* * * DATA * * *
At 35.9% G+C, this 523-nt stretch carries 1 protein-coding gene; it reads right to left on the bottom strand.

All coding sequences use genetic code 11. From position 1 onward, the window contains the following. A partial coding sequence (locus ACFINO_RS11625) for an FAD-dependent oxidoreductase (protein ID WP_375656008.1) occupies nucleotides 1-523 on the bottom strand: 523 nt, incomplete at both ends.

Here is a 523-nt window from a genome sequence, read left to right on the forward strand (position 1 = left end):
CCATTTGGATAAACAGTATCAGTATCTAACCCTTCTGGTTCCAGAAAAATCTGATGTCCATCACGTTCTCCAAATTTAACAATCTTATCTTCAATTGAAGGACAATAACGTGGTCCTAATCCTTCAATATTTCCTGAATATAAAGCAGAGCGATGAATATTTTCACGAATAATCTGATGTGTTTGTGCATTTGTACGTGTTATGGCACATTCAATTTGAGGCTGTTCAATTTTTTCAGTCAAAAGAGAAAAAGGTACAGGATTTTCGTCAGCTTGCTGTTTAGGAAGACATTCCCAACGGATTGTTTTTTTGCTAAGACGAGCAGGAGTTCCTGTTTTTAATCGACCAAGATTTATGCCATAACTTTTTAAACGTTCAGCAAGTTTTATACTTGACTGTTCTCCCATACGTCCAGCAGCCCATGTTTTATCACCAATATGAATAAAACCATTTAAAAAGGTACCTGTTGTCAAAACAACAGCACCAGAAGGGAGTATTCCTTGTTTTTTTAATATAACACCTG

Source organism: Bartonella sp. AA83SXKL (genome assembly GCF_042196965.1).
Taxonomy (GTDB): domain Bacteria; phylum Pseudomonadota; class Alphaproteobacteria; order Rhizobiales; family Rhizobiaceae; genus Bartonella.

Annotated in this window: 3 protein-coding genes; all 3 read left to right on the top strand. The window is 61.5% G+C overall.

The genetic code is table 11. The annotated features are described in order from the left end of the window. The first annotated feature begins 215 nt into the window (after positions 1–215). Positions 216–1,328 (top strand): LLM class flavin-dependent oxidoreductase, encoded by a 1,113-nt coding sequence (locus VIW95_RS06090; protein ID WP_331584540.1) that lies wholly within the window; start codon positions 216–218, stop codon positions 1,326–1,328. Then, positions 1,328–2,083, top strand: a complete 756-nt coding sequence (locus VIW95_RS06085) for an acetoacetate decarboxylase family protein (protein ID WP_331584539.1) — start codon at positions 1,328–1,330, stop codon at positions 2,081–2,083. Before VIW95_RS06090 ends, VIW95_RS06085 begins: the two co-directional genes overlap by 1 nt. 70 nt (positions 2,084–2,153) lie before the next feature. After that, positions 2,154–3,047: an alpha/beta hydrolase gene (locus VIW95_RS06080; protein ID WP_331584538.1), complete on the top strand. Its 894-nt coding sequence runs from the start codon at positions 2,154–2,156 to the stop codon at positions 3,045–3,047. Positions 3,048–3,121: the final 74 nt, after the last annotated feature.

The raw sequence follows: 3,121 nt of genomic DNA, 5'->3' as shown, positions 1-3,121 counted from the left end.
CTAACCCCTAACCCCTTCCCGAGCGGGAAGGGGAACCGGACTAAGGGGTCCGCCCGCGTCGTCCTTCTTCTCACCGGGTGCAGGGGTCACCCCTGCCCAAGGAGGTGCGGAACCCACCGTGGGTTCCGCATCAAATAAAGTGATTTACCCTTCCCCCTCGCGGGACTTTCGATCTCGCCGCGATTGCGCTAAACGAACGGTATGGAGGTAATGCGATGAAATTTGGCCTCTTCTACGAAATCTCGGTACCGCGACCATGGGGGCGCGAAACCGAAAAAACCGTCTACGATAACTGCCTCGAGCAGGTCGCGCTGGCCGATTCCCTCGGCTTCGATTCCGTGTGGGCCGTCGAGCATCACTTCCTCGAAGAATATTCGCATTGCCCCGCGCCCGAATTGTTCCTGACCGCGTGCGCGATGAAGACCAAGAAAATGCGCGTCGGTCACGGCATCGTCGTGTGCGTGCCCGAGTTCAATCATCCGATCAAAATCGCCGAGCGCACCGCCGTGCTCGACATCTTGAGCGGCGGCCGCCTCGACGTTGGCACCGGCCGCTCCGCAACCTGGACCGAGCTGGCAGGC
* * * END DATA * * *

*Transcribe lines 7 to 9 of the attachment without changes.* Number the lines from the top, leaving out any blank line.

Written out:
Annotated in this window: 3 protein-coding genes; all 3 read left to right on the top strand. The window is 61.5% G+C overall.

The genetic code is table 11. The annotated features are described in order from the left end of the window. The first annotated feature begins 215 nt into the window (after positions 1–215). Positions 216–1,328 (top strand): LLM class flavin-dependent oxidoreductase, encoded by a 1,113-nt coding sequence (locus VIW95_RS06090; protein ID WP_331584540.1) that lies wholly within the window; start codon positions 216–218, stop codon positions 1,326–1,328. Then, positions 1,328–2,083, top strand: a complete 756-nt coding sequence (locus VIW95_RS06085) for an acetoacetate decarboxylase family protein (protein ID WP_331584539.1) — start codon at positions 1,328–1,330, stop codon at positions 2,081–2,083. Before VIW95_RS06090 ends, VIW95_RS06085 begins: the two co-directional genes overlap by 1 nt. 70 nt (positions 2,084–2,153) lie before the next feature. After that, positions 2,154–3,047: an alpha/beta hydrolase gene (locus VIW95_RS06080; protein ID WP_331584538.1), complete on the top strand. Its 894-nt coding sequence runs from the start codon at positions 2,154–2,156 to the stop codon at positions 3,045–3,047. Positions 3,048–3,121: the final 74 nt, after the last annotated feature.

The raw sequence follows: 3,121 nt of genomic DNA, 5'->3' as shown, positions 1-3,121 counted from the left end.